NFC: If it’s Not For Commerce, what is it for?

Google this week took a small step away from NFC when it expanded support for Google Wallet to any Android device running version 2.3 or later. Rather than depending solely on NFC for the app’s loyalty card features, users can now scan their cards with their phones or enter a barcode, then redeem their rewards at the retail counter with a scanner.

Indeed, NFC for years was presumed to become the go-to technology to support mobile payments, which have yet to gain substantial traction in the U.S. But that once-certain future is seriously in doubt. PayPal appears to have gained modest success with its mobile app, which eschews NFC in favor of a combination of QR codes and other technologies that are supported by a much broader range of handsets. Capitol One, which was one of three founder card issuers behind NFC-based Isis mobile payments initiative, said this week it is pulling out of pilot tests of the carrier-backed program. And Google this week announced the acquisition of the developer of Bump, an app that uses proprietary technology to exchange data between devices when they’re bumped together – similar to NFC.

The looming threat of BLE

Perhaps the biggest threat to NFC, though, is the emergence of offerings such as Beacon, which PayPal introduced last week. Beacon plugs into any power source and is designed to be used by retail outlets and other businesses to detect the presence of shoppers and conduct transactions. Shoppers with Bluetooth-enabled phones – which is to say, almost all of them — are greeted as they walk into the store, and when they’re ready to check out they consummate their purchases on their phones.

Hari Gottipati of Apollo Group touted the benefits of LTE in this informative post at GigaOM last week, Apple’s decision to support BLE rather than NFC in iOS 7. Beacons are affordable for businesses to install, and their range is substantially longer than NFC, eliminating the need for users to take their phones out of their pockets or purses to tap them. BLE also is faster than NFC and can be used to determine shoppers’ location inside the store, providing an opportunity for retailers to deliver highly targeted location-based ads as well as helping consumers make their way through the aisles.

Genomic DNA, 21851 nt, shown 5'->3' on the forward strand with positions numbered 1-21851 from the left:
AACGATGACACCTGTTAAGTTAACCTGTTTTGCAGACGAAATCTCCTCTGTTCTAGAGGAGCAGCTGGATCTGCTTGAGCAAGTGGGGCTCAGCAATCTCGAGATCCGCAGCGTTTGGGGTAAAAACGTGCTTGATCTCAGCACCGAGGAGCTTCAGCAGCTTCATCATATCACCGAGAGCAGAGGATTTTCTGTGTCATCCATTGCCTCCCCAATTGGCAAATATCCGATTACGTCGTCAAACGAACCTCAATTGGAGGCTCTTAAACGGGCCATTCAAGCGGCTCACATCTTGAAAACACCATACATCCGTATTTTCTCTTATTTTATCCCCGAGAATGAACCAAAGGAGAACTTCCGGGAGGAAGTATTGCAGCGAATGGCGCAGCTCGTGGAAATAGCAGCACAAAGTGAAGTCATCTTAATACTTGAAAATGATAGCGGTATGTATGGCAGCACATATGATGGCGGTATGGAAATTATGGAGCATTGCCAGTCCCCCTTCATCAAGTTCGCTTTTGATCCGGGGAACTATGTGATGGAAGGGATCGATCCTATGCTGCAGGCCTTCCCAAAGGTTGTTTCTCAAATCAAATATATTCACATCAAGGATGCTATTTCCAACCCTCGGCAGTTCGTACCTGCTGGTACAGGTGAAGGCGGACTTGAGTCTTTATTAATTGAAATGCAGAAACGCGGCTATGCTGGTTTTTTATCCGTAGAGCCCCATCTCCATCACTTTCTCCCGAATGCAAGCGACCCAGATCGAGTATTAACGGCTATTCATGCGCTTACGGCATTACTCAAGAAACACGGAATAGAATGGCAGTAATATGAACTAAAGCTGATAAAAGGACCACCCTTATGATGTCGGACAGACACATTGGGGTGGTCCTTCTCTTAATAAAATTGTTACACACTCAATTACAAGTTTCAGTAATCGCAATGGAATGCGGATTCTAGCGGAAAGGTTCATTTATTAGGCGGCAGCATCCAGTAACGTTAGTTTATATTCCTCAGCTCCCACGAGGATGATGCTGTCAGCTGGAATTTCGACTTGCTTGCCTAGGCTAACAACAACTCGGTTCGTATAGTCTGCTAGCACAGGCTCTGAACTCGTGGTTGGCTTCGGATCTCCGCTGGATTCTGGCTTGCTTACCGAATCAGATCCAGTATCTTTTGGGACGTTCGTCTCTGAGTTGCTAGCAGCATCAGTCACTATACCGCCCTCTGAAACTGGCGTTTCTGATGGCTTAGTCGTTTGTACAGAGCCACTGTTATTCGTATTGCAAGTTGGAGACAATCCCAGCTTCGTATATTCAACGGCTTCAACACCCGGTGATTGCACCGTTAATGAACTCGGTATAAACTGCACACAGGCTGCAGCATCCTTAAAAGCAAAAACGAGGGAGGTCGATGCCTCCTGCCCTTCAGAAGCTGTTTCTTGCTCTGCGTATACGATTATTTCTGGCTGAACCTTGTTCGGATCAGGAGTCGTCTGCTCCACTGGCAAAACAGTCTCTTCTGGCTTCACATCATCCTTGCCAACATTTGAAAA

Why NFC still isn’t dead in the water

But BLE’s biggest strength – its range – is also a potential weakness. Few shoppers will enjoy being bombarded with mobile come-ons as they make their way through the mall, so if retailers don’t use BLE judiciously many users will surely turn Bluetooth off on their phones. (The annoying nature of unwanted “proximity ads” is the biggest reason Bluetooth-based marketing campaigns never caught on in the first place.) So NFC could become something of a complementary technology for mobile marketers, rewarding users with discounts or other goodies when they tap their phone against an NFC-enabled kiosk. And NFC’s short range makes it ideal for other advertising vehicles like interactive posters or packaging.

It’s also worth remembering that the infrastructure for NFC-based payments is already being built. I wrote last week that Berg Insight estimates 6.7 million NFC-ready point-of-sale terminals were sold last year, and that number is sure to go higher this year. Those retailers aren’t about to jump ship and suddenly embrace BLE-based systems until they’re convinced those systems will catch on. There’s precious little evidence (outside Japan) that NFC is ideal for mobile payments, and there’s a good chance that BLE actually becomes the technology of choice as the mobile payments market begins to get legs. But that isn’t going to happen tomorrow. Meanwhile, all these competing technologies will only continue to shackle a market that has yet to get out of the gate.